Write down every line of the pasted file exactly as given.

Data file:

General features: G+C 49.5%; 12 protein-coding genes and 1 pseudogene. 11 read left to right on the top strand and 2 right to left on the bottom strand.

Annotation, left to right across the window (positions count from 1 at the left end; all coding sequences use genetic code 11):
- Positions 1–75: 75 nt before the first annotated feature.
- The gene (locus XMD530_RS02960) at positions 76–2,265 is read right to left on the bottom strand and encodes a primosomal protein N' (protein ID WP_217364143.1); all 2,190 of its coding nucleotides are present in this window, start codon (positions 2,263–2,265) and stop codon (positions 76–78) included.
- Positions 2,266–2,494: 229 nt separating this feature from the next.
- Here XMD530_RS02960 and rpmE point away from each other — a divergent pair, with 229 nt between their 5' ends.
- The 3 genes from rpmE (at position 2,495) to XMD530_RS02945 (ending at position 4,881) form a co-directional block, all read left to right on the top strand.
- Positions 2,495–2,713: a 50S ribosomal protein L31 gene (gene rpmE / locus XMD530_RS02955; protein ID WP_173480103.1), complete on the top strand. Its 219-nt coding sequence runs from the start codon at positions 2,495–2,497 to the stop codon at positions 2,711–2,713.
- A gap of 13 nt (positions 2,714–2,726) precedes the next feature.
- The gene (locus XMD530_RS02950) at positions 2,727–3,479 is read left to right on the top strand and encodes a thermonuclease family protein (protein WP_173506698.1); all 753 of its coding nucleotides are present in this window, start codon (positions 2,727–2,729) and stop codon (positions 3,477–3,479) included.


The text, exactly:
General features: G+C 49.5%; 12 protein-coding genes and 1 pseudogene. 11 read left to right on the top strand and 2 right to left on the bottom strand.

Annotation, left to right across the window (positions count from 1 at the left end; all coding sequences use genetic code 11):
- Positions 1–75: 75 nt before the first annotated feature.
- The gene (locus XMD530_RS02960) at positions 76–2,265 is read right to left on the bottom strand and encodes a primosomal protein N' (protein ID WP_217364143.1); all 2,190 of its coding nucleotides are present in this window, start codon (positions 2,263–2,265) and stop codon (positions 76–78) included.
- Positions 2,266–2,494: 229 nt separating this feature from the next.
- Here XMD530_RS02960 and rpmE point away from each other — a divergent pair, with 229 nt between their 5' ends.
- The 3 genes from rpmE (at position 2,495) to XMD530_RS02945 (ending at position 4,881) form a co-directional block, all read left to right on the top strand.
- Positions 2,495–2,713: a 50S ribosomal protein L31 gene (gene rpmE / locus XMD530_RS02955; protein ID WP_173480103.1), complete on the top strand. Its 219-nt coding sequence runs from the start codon at positions 2,495–2,497 to the stop codon at positions 2,711–2,713.
- A gap of 13 nt (positions 2,714–2,726) precedes the next feature.
- The gene (locus XMD530_RS02950) at positions 2,727–3,479 is read left to right on the top strand and encodes a thermonuclease family protein (protein WP_173506698.1); all 753 of its coding nucleotides are present in this window, start codon (positions 2,727–2,729) and stop codon (positions 3,477–3,479) included.